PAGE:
05-02 Potable waterline as heat source

Question: 05-02Code Section: 7Date:OBC 2006 Reference:

Question: I’ve inspected an installation using the potable hot water as a heat source.  The cold water passes through a ATakagi T-KD20 instantaneous water heater, to supply the hot water for the radiant heat loop, and has a branch just downstream of the heater to supply potable water to the house.  This branch has a thermostatic mixing valve on it to bring the water down to the code required temperature. The concern I have is that the water in the heating loop will become contaminated, especially over the summer, and that it is not separated from the potable water available to the occupants.

The manufacturer recommends that the recirculating pump run for 60 seconds every 6 hours, and that a priority switch be installed on the cold water inlet to temporarily shut down the pump when water is drawn by the occupant, but is that enough? As an example, the water has been sitting in the heating loop all summer, and has been doing its loops through the heater every 6 hours.  Part way through the cycle the occupant draws off hot water to add to soup.  The water that is present in the heater at that time could have been trapped in the heat loop all summer.  This water would then be supplied to the occupant through the potable water system.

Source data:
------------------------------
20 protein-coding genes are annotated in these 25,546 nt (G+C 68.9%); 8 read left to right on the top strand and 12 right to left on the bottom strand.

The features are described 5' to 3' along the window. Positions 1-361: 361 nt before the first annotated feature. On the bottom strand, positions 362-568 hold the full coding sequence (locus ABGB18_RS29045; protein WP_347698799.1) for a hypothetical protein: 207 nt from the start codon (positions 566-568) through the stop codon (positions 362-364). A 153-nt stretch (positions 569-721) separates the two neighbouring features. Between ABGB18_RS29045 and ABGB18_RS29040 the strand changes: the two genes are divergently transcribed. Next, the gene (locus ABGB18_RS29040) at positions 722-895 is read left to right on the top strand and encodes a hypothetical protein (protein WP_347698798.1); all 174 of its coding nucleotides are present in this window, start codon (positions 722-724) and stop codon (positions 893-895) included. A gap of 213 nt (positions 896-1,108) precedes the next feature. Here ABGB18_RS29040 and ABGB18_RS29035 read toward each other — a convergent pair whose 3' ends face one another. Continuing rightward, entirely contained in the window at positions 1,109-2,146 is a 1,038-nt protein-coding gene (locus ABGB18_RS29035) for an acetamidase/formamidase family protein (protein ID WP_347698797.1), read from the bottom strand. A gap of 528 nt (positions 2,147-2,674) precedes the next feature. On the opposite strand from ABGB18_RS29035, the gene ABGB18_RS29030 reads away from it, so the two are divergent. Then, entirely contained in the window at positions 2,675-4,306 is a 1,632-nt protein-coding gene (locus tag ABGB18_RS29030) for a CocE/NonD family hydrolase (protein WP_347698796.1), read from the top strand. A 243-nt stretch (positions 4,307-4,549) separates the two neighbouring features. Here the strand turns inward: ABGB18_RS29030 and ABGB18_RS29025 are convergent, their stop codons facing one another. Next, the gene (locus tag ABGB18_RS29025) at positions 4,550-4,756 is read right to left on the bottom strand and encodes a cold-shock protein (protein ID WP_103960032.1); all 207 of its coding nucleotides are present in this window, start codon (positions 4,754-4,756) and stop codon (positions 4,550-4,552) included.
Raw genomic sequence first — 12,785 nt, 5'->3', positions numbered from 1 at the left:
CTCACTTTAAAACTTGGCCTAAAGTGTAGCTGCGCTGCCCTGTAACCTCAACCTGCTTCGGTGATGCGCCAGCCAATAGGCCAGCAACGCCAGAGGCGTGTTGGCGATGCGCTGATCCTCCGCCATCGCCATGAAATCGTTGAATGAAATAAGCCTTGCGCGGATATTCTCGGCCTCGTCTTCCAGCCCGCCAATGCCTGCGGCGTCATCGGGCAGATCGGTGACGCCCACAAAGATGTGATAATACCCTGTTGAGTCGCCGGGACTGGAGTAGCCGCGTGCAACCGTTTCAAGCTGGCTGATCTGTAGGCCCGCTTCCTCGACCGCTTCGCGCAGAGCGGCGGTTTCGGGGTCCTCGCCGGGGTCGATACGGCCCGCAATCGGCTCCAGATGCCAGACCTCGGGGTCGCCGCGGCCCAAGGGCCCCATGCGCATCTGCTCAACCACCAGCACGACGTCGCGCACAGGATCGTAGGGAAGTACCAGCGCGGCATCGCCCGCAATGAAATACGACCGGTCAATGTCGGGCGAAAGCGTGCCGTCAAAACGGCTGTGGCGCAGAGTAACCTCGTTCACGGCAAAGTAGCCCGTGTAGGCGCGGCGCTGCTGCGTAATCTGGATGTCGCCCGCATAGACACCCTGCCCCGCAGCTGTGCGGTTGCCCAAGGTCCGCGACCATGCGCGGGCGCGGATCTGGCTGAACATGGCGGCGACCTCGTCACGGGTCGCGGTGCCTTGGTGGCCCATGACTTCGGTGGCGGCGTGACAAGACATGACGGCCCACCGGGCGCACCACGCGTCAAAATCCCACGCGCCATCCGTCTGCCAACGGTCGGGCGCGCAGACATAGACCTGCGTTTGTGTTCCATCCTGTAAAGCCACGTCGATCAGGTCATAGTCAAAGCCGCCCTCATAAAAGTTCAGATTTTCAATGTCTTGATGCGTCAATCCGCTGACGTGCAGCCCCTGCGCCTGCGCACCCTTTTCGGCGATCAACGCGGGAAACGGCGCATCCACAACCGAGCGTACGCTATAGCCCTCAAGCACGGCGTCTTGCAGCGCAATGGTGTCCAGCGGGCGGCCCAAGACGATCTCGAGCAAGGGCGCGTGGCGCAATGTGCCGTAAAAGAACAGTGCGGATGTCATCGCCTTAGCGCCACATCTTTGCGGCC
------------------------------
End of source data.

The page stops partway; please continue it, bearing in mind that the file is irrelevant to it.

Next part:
Do you agree with my concern?  Should I request a separate system?

Interpretation: (On. Reg. 403/97) 1. According to the OBC requirement, the proposed installation may render the potable water and becomes non-potable.  Therefore, such a connection is prohibited in accordance with Sentence of the OBC.

2. Authority having jurisdiction can always accept other design or installation methods based on Section 2.7 of the OBC if warranted.  Authority can reject or accept a design proposal if the CSA B214 Standard is being used with a double wall heat exchanger, or by re-circulating water within the heating loop even during summer time and complete with all components/piping which will meet the NSF 61 criteria and potable water piping required by the OBC.